Chinese Holidays – What to Expect.

Today is Sunday, October 7, and is the last day of the Chinese National Day holiday. Every October 1st China celebrates the anniversary of the formation of the People’s Republic of China. This year marks the 69th anniversary of that event. National Day is one of the two long holidays in China and we had the entire week off. The other one is Chinese New Year or Spring Festival which usually takes place in January/February of each year (depending on the Lunar calendar).

Even though we had the whole week off, the holiday is actually only three days long, but as is customary in China, often one or two days the weekend before or after a holiday are designated work days and are traded for days during the week to have a longer contiguous holiday. For National Day this year, we worked the Saturday and Sunday prior to October 1st. When I talk to friends back home, they always say it seems like we have a lot of holidays here, but in reality, since we substitute some weekend days, the total number of holidays is about the same as the US.

Why do I bring this up? Well, it’s also about this time of year and especially during Spring Festival that I get panicked calls or read from a lot of online sellers in the US who are unable to reach their supplier. Often it’s associated with just making a payment for a big order and the lack of communication is sometimes translated in their minds into being ripped off. It’s a fair reaction. Or, they think perhaps the supplier is holding back bad news about their production run and are avoiding the online seller. So, it’s important to know your holidays in China so you don’t misinterpret the situation.

One other thing worth mentioning is that during Spring Festival, even though the official holiday is about a week, many people go back to their hometowns to be with their families and often stay for a few weeks. This is especially true of factory workers since many of them leave their families in the hometown in search of work and are away from their families for extended periods. It is not at all unusual to not be able to contact a supplier during this time. Even if you can get in touch with your contact at the factory or trading company, quite often the production line has been shut down for an extended period or, at the very least, working on a limited production schedule.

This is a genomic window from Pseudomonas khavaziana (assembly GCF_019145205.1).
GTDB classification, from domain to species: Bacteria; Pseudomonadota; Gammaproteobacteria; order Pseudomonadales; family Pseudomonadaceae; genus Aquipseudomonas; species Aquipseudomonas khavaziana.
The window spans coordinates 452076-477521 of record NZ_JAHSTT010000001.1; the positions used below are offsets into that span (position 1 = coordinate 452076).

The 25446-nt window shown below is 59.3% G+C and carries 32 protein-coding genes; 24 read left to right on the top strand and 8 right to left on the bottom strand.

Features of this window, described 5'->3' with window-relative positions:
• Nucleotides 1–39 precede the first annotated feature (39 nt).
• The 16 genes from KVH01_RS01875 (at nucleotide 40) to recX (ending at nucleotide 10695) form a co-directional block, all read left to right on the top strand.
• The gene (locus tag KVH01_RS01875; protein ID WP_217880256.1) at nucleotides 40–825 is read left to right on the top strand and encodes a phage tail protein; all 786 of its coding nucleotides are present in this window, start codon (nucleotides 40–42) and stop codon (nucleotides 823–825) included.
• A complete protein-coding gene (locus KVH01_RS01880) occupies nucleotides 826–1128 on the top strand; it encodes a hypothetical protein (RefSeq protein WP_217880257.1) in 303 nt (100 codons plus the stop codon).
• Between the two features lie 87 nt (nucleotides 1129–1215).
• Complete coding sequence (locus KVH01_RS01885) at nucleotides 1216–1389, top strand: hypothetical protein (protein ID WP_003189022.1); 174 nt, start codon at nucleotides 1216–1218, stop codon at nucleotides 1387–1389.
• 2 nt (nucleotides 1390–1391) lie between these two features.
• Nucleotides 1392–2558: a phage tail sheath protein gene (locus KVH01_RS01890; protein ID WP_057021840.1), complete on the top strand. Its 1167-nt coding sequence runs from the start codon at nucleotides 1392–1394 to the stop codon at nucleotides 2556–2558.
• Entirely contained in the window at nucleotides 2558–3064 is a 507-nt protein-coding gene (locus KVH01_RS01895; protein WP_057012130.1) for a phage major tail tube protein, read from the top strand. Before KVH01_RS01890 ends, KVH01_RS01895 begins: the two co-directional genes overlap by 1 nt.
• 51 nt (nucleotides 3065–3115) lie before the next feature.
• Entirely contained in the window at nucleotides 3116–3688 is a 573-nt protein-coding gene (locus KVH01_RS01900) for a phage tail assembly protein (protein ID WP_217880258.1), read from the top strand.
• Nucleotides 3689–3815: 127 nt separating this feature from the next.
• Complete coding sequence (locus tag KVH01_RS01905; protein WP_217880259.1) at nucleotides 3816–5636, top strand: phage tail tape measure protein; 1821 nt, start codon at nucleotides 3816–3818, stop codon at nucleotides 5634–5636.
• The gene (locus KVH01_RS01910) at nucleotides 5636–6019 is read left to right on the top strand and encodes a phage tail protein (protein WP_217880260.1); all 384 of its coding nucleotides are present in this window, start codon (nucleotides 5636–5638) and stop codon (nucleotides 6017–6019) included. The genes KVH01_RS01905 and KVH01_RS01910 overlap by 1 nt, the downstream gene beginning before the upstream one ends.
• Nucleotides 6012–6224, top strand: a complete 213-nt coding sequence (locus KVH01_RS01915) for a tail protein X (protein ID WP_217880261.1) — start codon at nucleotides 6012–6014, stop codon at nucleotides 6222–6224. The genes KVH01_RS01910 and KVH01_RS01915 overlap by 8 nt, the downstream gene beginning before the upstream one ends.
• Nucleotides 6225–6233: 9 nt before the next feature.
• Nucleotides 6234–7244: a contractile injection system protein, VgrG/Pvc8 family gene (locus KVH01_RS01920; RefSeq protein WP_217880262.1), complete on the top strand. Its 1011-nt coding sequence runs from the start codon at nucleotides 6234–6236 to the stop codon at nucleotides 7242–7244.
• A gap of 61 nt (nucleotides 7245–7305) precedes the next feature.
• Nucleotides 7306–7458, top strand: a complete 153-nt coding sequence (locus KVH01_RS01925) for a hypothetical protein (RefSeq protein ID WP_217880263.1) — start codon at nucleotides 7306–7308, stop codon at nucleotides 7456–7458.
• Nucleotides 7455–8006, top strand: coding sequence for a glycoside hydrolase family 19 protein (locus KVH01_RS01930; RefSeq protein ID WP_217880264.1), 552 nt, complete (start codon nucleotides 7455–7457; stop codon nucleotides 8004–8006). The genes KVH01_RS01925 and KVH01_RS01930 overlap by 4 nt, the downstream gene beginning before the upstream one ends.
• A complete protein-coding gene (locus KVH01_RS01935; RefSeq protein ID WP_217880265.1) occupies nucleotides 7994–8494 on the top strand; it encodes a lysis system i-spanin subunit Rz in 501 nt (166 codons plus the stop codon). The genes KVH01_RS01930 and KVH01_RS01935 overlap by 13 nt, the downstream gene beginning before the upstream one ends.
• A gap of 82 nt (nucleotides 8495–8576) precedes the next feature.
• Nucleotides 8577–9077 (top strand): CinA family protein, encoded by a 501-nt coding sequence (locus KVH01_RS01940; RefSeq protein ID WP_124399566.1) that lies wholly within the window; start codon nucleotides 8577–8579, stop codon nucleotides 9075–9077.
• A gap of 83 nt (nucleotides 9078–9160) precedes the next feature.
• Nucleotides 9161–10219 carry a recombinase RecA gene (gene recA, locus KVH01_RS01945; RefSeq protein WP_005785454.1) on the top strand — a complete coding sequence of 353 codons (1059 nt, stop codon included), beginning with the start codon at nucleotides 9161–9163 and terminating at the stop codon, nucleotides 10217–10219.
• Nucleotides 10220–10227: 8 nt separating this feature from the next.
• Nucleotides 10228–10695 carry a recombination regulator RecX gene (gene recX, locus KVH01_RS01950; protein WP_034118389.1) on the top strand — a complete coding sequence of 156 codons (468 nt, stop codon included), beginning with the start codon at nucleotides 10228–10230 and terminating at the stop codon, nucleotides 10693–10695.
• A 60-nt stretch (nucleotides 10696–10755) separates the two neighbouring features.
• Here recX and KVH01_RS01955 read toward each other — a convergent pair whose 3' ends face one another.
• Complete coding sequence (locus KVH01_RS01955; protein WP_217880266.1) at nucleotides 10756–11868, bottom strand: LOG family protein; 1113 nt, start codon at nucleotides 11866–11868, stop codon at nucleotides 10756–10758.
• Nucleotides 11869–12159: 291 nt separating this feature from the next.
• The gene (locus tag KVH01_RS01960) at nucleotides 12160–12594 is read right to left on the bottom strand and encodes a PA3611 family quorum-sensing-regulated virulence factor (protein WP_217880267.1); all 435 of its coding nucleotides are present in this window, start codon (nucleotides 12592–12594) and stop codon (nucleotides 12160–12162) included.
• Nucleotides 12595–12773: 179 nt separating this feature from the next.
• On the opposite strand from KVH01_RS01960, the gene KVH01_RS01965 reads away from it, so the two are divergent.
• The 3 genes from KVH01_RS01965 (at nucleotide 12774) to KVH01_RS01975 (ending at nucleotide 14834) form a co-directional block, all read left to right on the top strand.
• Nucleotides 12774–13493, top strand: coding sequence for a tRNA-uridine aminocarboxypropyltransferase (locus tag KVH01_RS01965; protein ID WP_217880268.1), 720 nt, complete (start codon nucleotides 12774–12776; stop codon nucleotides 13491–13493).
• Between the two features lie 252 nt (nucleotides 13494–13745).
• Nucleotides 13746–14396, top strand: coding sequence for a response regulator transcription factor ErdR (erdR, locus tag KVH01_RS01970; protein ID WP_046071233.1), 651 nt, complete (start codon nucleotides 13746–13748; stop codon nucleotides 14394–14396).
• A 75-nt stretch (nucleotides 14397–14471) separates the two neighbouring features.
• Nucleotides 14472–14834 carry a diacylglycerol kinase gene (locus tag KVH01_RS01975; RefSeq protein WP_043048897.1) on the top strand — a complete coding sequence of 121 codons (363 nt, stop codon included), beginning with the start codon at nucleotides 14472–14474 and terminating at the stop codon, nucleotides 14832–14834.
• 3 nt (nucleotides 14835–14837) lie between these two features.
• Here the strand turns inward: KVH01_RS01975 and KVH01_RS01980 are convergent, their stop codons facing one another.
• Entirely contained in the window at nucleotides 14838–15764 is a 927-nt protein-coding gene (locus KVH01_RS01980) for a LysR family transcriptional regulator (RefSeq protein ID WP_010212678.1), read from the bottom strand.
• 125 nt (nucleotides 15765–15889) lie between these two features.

One of the advantages we have being here in China is not only being aware of the holidays and their potential effect on buying or making products in China, but really understanding the social and economic ramifications of the time off so that we can plan ahead. The best way to deal with it is to; 1) be aware of the official holiday schedule, 2) communicate with your supplier to see how an upcoming holiday might affect your deliveries, and 3) have a contingency plan in place in case there are delays in production that are further exacerbated by holidays (both official and traditional). Anticipating problems before they become critical is the key to success in any project. It’s especially true when you’re on the other side of the world, with a 12- to 15-hour time difference, and you don’t speak Chinese.

Of course, your best bet is to let us handle it for you. We’re happy to help you with your planning and communication with the factories and suppliers to make sure your products arrive on time, in the condition that you expect, and you don’t run out of saleable inventory. Understanding some of these nuances is what makes the difference between success and failure sourcing products in China. Contact us today and let us know how we can help!

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